An ultra-thin electronic device attaches to the skin like a temporary tattoo and measures heart rate and other vital signs without the bulky electrodes used in current hospital monitoring, reports a new study in the 11 August issue of the journal Science.
The device could also potentially be used as an electronic bandage to speed up healing in wounds, burns, and other skin conditions, and it could even provide touch sense to prosthetic devices such as artificial legs or arms.
The complicated wiring involved in current hospital monitoring can be inconvenient and distressing for both patients and doctors. For example, a patient with heart disease is usually required to wear a bulky monitor for a month or more in order to capture abnormal but rare cardiac events.
The current best electrodes for these monitors are gel-coated adhesive pads. Many people, particularly those who have sensitive skins, will develop a rash from the adhesive. The electronic skin designed by John Rogers at the University of Illinois at Urbana-Champaign and colleagues sits on a layer of rubbery polyester engineered to have mechanical properties well matched to those of natural skin.
“Our goal was to develop an electronic technology that could integrate with the skin in a way that is mechanically and physiologically invisible to the user,” Rogers said. “It’s a technology that blurs the distinction between electronics and biology.”
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An epidermal electronic system, mounted on a commercial temporary transfer tattoo, shows extreme flexibility and deformation after being attached to the skin.
[Video courtesy of John A. Rogers]
Applied like a temporary tattoo, the device sticks to the skin by sheer attraction. Weak forces called van der Waals forces that exist between molecules of the same substance hold the device in place but do not interfere with normal skin motion. The device can bend, wrinkle, and stretch without being damaged.
The middle layer of the device consists of the metal, semiconductor, and insulator components needed for sensors, electronics, power supply, and light-emitting components. The design squeezes all of the necessary components in an ultra-thin layer about the thickness of a human hair.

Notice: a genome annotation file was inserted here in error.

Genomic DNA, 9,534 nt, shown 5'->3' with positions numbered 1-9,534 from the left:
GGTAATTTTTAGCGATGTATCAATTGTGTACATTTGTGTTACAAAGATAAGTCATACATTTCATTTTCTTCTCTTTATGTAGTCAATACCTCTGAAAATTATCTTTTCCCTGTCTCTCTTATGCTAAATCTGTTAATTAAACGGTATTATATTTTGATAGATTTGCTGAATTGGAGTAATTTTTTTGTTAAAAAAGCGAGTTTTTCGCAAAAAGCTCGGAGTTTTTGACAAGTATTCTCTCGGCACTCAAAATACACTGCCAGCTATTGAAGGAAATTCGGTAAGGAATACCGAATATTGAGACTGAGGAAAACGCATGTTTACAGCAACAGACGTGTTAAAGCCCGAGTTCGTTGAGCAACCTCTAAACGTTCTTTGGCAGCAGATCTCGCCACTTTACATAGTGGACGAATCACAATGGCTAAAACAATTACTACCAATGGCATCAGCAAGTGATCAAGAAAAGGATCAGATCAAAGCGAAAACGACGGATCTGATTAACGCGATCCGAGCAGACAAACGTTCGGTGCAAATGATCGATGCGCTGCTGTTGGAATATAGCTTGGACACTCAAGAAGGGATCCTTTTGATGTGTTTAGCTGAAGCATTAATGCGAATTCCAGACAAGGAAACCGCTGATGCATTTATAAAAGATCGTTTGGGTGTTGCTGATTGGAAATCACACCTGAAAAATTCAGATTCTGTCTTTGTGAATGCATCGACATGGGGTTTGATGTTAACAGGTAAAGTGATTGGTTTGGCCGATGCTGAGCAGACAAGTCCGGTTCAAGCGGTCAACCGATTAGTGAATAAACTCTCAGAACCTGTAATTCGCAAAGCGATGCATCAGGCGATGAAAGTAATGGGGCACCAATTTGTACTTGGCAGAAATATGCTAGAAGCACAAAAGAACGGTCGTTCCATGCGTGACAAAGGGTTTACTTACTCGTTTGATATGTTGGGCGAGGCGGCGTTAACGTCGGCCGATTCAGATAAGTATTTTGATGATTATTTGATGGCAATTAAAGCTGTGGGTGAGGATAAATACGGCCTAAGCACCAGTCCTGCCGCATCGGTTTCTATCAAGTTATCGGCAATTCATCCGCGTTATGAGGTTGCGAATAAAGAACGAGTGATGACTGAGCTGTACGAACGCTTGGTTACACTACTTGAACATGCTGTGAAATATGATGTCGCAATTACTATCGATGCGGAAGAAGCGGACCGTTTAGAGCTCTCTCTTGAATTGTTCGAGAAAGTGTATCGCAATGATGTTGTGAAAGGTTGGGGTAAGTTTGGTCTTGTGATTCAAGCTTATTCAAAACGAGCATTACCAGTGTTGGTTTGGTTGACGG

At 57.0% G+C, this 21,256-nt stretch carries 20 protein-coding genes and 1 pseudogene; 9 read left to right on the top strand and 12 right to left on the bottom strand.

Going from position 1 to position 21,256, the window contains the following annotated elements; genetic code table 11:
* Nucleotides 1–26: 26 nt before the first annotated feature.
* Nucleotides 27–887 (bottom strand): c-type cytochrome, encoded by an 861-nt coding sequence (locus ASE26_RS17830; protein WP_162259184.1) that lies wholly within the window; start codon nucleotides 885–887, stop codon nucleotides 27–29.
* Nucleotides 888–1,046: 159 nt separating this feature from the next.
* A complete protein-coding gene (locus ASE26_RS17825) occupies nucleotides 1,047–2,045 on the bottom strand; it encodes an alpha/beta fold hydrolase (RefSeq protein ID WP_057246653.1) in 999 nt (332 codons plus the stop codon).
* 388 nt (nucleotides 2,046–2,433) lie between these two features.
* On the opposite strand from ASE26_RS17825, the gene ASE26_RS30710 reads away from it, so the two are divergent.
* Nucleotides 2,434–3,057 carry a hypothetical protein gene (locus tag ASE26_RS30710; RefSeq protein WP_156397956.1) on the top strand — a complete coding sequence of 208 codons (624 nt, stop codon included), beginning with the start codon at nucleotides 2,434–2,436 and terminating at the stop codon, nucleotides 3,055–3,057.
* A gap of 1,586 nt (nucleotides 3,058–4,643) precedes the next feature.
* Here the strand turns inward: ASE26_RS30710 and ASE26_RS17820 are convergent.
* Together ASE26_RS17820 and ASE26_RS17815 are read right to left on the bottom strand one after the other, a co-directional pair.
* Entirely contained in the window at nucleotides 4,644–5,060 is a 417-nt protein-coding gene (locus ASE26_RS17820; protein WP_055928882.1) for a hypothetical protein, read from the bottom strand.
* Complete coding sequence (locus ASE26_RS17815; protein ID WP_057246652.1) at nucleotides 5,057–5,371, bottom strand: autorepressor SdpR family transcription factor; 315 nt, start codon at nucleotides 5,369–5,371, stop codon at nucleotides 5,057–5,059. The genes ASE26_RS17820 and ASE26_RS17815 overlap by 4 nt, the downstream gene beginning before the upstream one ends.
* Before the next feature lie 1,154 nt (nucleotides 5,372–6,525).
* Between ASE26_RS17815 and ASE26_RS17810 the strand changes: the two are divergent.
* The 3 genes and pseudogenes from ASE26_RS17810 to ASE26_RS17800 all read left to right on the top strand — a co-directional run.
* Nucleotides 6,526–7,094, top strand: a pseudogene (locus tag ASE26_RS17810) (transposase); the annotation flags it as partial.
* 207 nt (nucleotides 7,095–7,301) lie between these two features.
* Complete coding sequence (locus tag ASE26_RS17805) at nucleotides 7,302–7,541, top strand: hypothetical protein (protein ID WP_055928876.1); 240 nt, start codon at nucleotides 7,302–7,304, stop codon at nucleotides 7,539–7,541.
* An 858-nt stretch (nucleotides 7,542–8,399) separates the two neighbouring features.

“There are a couple of large steps in manufacturing that are unique,” Rogers said in a 10 August Webcast discussing the research, “but most of it relies on established tools that are embedded in silicon IT factories.”
The researchers tested the electronic skin on participants and showed that the device works for up to 24 hours or more on the arm, neck, forehead, cheek, and chin, and that it does not irritate the skin.
The team also used the device to take measurements of the electrical activity produced by the leg muscles and heart of participants, and found that the device’s signals matched signals taken simultaneously with the conventional setup of bulk electrodes, conductive gel, and tape.
The results suggest that electronic skins could one day replace conventional hospital monitoring techniques, and the researchers are exploring commercial partnerships to develop the technology.
“Our ultimate goal is to generate commercial products that can be a broad benefit to society,” Rogers said. “We will judge success by the extent to which this technology makes it into the wider world.”
Watch a 10 August Webcast discussing the Science research.
Listen to a Science Podcast interview with John Rogers.
Read the abstract, “Epidermal Electronics,” by John Rogers and colleagues.